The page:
Secretary Leavitt has also been proactive in raising the awareness of tribal issues within the Department by contributing to our capacity to speak with one voice, as One Department, on behalf of tribes. As such, he recognizes the authority provided in the Native American Programs Act of 1974 and utilizes the Intradepartmental Council for Native American Affairs to consider cross cutting issues and seeks opportunities for collaboration and coordination among Department programs serving Native Americans. The Council serves as an advisory body to the Secretary and has responsibility to assure that Native American policy is implemented across all Divisions in the Department including human services programs. As Vice-Chair of the Secretary’s Council, the IHS Director facilitates advocacy within the Department, promotes consultation, reports directly to the Secretary, collaborates directly with the Assistant Secretary for Health, advises the heads of all the Department’s divisions and coordinates activities of the Department on Native American health and human services issues.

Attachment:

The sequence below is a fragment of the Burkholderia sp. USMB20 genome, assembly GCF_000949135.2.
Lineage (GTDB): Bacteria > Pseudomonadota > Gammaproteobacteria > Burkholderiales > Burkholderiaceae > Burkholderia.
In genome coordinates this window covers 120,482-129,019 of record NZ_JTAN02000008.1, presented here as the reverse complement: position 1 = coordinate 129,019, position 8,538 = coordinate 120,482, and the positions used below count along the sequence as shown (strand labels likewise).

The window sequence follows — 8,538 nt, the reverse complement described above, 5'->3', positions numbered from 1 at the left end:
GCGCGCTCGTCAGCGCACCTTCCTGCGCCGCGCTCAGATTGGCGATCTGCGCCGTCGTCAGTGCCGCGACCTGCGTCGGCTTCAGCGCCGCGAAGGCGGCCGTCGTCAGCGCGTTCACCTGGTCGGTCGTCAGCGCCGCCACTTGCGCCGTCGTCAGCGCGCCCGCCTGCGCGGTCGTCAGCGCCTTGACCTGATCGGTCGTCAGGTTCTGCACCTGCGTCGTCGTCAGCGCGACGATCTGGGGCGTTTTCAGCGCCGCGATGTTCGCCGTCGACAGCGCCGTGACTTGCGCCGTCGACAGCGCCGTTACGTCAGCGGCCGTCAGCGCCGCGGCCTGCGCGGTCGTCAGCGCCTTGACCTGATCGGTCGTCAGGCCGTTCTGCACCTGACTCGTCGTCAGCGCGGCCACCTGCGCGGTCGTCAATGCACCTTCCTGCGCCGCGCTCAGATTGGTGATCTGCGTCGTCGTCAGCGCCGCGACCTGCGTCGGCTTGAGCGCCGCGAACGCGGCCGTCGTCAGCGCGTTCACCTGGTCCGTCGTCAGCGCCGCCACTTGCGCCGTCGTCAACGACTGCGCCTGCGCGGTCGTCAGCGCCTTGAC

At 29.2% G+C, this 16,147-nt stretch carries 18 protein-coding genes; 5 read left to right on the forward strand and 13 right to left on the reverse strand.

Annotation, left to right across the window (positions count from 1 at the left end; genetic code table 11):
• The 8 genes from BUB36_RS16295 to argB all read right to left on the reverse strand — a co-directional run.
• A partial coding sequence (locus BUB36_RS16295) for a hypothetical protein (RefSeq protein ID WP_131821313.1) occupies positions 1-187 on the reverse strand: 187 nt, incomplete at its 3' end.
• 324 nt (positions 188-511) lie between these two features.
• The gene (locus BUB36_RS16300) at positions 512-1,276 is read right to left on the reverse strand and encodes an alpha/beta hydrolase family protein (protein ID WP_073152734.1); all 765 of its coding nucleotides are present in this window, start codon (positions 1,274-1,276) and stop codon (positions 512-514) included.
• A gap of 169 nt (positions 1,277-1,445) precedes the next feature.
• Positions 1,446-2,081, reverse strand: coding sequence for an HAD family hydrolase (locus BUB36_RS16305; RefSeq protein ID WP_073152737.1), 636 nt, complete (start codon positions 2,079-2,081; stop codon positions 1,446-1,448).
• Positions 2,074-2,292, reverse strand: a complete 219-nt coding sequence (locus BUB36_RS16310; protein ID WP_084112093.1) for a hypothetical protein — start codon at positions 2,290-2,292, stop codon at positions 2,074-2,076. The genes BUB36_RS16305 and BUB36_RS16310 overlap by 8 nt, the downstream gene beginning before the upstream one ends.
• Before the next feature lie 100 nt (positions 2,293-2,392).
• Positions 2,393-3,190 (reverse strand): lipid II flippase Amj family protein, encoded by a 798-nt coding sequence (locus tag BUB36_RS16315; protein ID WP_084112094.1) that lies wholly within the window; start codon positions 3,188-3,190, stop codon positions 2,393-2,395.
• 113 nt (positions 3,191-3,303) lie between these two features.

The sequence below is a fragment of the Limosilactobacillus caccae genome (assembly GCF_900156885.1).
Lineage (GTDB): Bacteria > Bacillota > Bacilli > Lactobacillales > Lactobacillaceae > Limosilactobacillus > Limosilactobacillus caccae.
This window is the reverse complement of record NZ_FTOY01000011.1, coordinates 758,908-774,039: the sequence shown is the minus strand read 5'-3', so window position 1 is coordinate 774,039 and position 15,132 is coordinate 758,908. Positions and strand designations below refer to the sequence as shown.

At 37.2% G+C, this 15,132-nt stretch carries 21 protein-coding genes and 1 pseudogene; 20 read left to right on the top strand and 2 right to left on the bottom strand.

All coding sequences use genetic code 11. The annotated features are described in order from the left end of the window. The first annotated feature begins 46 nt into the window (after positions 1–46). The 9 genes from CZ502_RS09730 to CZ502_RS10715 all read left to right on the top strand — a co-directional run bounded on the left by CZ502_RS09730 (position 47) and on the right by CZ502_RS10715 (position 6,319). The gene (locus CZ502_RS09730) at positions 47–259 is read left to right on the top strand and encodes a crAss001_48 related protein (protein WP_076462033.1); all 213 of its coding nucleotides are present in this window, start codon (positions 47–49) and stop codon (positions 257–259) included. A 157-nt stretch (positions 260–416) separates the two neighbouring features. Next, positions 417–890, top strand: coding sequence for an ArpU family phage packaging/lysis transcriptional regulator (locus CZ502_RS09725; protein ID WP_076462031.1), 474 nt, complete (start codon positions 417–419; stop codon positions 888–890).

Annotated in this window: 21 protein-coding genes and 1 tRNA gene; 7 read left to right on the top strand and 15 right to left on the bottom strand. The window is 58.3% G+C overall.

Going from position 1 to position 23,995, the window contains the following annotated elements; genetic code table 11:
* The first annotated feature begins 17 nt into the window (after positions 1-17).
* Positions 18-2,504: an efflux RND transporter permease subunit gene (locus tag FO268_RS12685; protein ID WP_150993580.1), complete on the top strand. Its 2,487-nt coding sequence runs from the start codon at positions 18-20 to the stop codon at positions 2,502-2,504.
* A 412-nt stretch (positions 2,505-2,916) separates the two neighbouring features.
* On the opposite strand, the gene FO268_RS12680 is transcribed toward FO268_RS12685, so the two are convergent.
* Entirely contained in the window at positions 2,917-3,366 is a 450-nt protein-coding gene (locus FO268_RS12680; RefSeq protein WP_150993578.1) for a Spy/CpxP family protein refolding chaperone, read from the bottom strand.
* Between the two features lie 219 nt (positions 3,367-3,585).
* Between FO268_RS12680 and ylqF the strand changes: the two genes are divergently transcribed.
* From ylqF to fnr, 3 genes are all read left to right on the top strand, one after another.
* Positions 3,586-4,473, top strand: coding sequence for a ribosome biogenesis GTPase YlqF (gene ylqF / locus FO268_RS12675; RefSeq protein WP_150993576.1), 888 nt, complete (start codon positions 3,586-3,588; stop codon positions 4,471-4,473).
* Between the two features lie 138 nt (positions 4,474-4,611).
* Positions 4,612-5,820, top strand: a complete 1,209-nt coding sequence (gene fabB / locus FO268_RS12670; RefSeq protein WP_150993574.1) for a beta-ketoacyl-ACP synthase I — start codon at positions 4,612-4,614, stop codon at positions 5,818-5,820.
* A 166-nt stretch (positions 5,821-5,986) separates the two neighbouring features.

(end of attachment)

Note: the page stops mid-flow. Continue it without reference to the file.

Our Indian families are strong, but many are besieged by the numbing effects of poverty, lack of economic resources, and limited opportunity. The Indian Child Abuse and Family Violence Prevention Act (title, IV of P.L. 101 630) was enacted in 1990 and the IHS has since endeavored to meet the spirit and intent of that Act. In 1996 the IHS instituted the Domestic Violence and Child Abuse Prevention Initiative to address more directly the concerns regarding violence against women and child abuse and neglect in American Indian/Alaska Native communities. The initiative's purpose is to improve the IHS, tribal, and urban Indian health care response to domestic violence by providing education, training, and support to health care providers. The overarching goal is to improve health care providers' capability to provide early identification and culturally appropriate responses to victims of familial violence, particularly women and children, in American Indian/Alaska Native communities.